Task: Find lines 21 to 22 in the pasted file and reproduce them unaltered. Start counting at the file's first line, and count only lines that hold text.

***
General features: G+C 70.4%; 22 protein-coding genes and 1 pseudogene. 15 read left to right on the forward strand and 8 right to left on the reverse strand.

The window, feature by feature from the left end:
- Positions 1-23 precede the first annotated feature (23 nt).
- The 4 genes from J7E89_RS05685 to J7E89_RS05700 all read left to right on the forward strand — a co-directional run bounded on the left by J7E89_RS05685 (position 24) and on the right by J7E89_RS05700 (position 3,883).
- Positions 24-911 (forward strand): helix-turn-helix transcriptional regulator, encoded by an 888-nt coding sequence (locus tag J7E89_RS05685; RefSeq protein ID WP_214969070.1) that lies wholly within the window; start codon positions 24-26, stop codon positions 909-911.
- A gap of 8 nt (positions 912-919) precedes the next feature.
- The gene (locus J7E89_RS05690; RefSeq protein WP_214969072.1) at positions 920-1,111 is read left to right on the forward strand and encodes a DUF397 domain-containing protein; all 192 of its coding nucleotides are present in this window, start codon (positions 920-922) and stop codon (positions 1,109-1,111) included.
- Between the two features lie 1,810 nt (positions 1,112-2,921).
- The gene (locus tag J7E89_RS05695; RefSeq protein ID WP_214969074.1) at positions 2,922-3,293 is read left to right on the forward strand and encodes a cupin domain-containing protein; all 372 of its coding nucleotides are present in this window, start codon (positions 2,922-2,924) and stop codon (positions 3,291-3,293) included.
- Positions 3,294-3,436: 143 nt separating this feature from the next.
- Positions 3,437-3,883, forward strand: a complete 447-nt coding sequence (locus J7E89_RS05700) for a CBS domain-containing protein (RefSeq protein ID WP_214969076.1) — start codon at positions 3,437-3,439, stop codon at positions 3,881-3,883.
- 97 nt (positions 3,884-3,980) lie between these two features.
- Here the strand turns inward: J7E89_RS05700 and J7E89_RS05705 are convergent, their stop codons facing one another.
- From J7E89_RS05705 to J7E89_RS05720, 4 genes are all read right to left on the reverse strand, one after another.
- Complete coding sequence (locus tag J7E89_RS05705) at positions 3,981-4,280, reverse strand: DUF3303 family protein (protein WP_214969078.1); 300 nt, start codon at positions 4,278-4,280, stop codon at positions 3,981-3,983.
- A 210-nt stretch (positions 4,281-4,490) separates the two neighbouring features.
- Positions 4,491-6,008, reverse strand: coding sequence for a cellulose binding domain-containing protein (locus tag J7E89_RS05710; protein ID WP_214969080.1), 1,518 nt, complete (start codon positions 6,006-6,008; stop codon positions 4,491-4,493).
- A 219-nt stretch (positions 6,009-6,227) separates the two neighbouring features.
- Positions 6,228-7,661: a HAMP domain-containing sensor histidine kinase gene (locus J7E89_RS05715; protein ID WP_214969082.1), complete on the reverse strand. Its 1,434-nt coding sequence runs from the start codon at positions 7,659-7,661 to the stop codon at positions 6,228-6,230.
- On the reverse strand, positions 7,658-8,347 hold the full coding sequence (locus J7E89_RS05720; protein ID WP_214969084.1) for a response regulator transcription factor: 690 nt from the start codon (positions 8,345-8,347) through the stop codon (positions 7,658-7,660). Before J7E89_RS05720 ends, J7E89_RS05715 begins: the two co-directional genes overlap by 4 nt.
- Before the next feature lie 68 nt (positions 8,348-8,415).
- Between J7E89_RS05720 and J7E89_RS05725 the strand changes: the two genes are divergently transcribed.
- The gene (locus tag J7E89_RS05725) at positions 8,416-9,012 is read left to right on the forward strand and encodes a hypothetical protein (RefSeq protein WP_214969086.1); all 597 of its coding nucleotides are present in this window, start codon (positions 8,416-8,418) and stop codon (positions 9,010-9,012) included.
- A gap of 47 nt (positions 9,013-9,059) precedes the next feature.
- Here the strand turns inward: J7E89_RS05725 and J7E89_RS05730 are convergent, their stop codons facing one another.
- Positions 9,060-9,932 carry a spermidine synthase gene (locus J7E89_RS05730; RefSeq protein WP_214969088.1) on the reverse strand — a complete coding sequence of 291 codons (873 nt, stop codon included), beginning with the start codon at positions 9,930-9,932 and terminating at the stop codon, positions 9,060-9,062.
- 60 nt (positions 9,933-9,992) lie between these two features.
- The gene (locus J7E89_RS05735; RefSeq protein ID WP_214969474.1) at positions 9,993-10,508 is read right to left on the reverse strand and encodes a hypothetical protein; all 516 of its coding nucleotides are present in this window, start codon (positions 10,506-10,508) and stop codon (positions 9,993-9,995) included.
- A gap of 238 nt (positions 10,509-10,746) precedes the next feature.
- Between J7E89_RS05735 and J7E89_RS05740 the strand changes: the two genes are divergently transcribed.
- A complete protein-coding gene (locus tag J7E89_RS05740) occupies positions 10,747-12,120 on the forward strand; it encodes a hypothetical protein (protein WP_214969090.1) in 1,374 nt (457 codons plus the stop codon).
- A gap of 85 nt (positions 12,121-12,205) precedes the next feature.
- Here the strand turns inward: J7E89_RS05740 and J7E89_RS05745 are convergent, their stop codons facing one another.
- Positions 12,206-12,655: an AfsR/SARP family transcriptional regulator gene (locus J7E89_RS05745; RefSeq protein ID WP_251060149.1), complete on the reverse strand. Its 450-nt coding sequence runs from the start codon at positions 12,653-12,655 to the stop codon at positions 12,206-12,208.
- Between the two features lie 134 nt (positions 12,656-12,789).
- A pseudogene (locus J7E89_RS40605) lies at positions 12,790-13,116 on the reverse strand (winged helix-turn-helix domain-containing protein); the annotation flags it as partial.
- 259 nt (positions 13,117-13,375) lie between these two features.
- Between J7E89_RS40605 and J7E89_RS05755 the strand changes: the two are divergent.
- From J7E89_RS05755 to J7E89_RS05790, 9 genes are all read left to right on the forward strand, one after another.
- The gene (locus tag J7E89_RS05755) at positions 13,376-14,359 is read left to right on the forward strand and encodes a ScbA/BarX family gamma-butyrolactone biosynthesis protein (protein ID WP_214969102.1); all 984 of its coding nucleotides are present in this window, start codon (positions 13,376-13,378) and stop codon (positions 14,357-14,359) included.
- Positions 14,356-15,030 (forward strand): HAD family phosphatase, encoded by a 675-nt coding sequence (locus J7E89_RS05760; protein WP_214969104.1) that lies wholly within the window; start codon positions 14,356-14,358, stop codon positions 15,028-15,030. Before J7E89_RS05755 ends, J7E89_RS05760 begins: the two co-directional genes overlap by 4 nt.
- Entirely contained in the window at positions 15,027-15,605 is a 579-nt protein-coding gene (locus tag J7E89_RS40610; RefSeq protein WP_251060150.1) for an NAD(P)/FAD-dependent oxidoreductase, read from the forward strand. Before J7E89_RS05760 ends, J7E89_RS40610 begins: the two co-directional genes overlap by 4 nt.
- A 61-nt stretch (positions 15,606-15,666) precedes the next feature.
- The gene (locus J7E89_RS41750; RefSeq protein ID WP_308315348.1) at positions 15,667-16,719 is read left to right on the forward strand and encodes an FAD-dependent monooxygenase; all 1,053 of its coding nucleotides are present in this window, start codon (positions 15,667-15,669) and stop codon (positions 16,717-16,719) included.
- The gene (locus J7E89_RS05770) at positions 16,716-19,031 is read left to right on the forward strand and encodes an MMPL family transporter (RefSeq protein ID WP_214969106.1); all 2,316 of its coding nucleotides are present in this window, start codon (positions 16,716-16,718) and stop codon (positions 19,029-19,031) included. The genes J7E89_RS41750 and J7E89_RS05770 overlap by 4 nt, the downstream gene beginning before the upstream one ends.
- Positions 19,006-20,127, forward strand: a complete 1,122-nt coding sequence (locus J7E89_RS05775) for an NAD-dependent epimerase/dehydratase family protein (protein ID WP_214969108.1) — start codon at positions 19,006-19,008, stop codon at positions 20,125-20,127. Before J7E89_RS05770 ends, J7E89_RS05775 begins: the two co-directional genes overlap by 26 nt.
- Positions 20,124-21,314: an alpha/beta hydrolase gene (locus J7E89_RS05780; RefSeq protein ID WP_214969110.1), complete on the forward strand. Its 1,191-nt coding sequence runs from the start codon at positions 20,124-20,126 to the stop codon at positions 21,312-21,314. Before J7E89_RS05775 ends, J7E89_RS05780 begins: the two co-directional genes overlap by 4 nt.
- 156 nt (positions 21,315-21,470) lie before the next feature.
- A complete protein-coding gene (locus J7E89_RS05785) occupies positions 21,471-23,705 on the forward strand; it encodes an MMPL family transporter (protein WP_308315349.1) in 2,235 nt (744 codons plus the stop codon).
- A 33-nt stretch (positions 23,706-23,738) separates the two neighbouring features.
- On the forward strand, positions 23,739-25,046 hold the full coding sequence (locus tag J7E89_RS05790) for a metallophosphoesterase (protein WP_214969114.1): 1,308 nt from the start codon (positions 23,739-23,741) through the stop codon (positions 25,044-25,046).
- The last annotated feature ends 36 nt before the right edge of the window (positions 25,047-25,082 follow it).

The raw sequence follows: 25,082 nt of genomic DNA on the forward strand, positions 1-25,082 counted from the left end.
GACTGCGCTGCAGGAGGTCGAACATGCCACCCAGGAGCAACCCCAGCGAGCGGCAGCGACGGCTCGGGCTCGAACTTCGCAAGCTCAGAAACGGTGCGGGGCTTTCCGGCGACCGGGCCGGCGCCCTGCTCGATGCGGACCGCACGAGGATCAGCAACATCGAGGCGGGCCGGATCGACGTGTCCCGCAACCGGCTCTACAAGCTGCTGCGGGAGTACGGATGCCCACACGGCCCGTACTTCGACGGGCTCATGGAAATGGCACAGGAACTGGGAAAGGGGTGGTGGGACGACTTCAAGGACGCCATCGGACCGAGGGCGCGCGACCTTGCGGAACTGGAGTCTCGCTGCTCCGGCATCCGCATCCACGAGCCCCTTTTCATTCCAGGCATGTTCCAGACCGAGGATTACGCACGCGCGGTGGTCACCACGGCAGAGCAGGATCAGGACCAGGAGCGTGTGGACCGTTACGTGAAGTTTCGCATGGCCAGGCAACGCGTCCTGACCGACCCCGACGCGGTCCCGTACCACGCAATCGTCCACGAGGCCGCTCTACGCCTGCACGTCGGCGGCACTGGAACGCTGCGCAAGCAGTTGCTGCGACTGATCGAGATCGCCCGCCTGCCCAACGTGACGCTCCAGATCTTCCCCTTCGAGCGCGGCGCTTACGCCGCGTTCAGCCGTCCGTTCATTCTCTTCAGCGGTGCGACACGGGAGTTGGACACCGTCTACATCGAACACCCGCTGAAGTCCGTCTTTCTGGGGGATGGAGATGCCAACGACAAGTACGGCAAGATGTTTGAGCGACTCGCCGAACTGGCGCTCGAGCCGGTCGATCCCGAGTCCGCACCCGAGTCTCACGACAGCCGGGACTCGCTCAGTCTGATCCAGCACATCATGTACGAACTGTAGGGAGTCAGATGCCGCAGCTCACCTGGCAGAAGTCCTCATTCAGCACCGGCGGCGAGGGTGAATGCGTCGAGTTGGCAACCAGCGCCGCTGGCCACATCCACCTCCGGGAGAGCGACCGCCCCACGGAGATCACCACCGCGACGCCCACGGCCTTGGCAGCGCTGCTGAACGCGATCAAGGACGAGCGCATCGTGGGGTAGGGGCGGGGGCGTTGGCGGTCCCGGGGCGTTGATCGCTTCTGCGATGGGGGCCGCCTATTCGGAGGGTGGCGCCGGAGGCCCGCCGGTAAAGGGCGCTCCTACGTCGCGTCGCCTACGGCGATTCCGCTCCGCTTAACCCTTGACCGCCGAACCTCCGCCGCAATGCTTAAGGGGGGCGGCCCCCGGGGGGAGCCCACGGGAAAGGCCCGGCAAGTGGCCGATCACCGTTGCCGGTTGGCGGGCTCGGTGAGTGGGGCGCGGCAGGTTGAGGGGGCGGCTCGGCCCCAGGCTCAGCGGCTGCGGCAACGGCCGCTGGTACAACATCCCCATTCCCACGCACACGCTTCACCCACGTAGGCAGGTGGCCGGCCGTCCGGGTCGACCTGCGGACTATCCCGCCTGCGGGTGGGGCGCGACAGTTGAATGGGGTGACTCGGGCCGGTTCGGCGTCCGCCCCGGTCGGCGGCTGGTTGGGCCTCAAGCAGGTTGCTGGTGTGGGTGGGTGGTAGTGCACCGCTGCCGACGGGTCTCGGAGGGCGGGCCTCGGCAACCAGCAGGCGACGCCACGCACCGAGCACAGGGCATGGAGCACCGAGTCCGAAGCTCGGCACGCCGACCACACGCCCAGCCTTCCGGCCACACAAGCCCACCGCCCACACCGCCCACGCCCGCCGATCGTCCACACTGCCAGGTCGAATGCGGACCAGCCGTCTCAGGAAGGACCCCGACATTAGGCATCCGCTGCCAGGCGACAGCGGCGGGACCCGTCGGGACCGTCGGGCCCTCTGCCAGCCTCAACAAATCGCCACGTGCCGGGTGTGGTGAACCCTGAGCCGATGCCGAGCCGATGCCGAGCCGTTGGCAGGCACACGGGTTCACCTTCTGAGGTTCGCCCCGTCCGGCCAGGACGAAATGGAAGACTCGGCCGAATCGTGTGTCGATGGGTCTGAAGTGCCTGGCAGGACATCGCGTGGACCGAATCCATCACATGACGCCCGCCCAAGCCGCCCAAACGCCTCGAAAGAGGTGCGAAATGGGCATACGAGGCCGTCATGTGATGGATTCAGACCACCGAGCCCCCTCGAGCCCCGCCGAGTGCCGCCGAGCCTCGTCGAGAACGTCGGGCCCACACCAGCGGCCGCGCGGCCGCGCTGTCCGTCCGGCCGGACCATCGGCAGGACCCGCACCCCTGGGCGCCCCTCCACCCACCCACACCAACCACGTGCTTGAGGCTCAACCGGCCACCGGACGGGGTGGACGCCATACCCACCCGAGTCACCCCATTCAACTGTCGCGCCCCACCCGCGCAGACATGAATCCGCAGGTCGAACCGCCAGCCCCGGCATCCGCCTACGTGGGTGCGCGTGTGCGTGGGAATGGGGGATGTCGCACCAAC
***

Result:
- Before the next feature lie 68 nt (positions 8,348-8,415).
- Between J7E89_RS05720 and J7E89_RS05725 the strand changes: the two genes are divergently transcribed.